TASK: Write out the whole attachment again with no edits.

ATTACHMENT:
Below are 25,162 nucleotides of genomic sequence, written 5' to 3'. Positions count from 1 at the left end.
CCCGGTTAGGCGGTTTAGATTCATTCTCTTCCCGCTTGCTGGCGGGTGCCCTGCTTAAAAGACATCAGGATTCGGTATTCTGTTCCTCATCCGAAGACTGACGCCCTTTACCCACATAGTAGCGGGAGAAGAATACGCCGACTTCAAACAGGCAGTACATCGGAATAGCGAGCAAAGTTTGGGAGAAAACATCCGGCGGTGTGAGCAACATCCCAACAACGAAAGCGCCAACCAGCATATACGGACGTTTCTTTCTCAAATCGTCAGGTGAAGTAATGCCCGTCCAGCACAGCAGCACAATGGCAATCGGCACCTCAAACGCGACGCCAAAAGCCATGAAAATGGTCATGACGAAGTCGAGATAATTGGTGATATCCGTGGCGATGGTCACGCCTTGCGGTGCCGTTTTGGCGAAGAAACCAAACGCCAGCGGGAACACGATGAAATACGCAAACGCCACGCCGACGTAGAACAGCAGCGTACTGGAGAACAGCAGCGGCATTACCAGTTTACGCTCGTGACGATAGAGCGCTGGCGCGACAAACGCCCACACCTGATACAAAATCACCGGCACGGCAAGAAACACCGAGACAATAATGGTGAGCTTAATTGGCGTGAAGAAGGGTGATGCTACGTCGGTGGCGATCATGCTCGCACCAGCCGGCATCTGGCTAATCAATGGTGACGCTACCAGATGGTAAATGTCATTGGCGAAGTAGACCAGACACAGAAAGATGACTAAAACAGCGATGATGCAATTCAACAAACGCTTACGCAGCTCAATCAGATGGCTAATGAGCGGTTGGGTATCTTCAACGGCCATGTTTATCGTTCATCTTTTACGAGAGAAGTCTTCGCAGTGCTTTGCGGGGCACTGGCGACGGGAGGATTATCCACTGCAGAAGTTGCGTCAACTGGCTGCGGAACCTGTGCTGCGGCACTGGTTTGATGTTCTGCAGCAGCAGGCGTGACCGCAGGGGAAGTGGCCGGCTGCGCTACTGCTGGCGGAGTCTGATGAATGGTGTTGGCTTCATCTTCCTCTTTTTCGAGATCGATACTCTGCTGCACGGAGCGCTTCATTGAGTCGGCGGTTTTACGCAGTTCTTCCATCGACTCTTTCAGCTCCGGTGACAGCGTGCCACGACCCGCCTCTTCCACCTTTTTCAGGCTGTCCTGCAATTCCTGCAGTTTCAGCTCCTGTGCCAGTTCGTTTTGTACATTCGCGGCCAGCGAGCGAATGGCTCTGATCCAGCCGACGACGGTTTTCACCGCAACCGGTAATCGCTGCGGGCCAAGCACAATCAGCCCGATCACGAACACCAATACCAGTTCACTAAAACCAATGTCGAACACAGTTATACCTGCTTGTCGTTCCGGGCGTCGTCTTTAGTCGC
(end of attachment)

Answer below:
Below are 25,162 nucleotides of genomic sequence, written 5' to 3'. Positions count from 1 at the left end.
CCCGGTTAGGCGGTTTAGATTCATTCTCTTCCCGCTTGCTGGCGGGTGCCCTGCTTAAAAGACATCAGGATTCGGTATTCTGTTCCTCATCCGAAGACTGACGCCCTTTACCCACATAGTAGCGGGAGAAGAATACGCCGACTTCAAACAGGCAGTACATCGGAATAGCGAGCAAAGTTTGGGAGAAAACATCCGGCGGTGTGAGCAACATCCCAACAACGAAAGCGCCAACCAGCATATACGGACGTTTCTTTCTCAAATCGTCAGGTGAAGTAATGCCCGTCCAGCACAGCAGCACAATGGCAATCGGCACCTCAAACGCGACGCCAAAAGCCATGAAAATGGTCATGACGAAGTCGAGATAATTGGTGATATCCGTGGCGATGGTCACGCCTTGCGGTGCCGTTTTGGCGAAGAAACCAAACGCCAGCGGGAACACGATGAAATACGCAAACGCCACGCCGACGTAGAACAGCAGCGTACTGGAGAACAGCAGCGGCATTACCAGTTTACGCTCGTGACGATAGAGCGCTGGCGCGACAAACGCCCACACCTGATACAAAATCACCGGCACGGCAAGAAACACCGAGACAATAATGGTGAGCTTAATTGGCGTGAAGAAGGGTGATGCTACGTCGGTGGCGATCATGCTCGCACCAGCCGGCATCTGGCTAATCAATGGTGACGCTACCAGATGGTAAATGTCATTGGCGAAGTAGACCAGACACAGAAAGATGACTAAAACAGCGATGATGCAATTCAACAAACGCTTACGCAGCTCAATCAGATGGCTAATGAGCGGTTGGGTATCTTCAACGGCCATGTTTATCGTTCATCTTTTACGAGAGAAGTCTTCGCAGTGCTTTGCGGGGCACTGGCGACGGGAGGATTATCCACTGCAGAAGTTGCGTCAACTGGCTGCGGAACCTGTGCTGCGGCACTGGTTTGATGTTCTGCAGCAGCAGGCGTGACCGCAGGGGAAGTGGCCGGCTGCGCTACTGCTGGCGGAGTCTGATGAATGGTGTTGGCTTCATCTTCCTCTTTTTCGAGATCGATACTCTGCTGCACGGAGCGCTTCATTGAGTCGGCGGTTTTACGCAGTTCTTCCATCGACTCTTTCAGCTCCGGTGACAGCGTGCCACGACCCGCCTCTTCCACCTTTTTCAGGCTGTCCTGCAATTCCTGCAGTTTCAGCTCCTGTGCCAGTTCGTTTTGTACATTCGCGGCCAGCGAGCGAATGGCTCTGATCCAGCCGACGACGGTTTTCACCGCAACCGGTAATCGCTGCGGGCCAAGCACAATCAGCCCGATCACGAACACCAATACCAGTTCACTAAAACCAATGTCGAACACAGTTATACCTGCTTGTCGTTCCGGGCGTCGTCTTTAGTCGC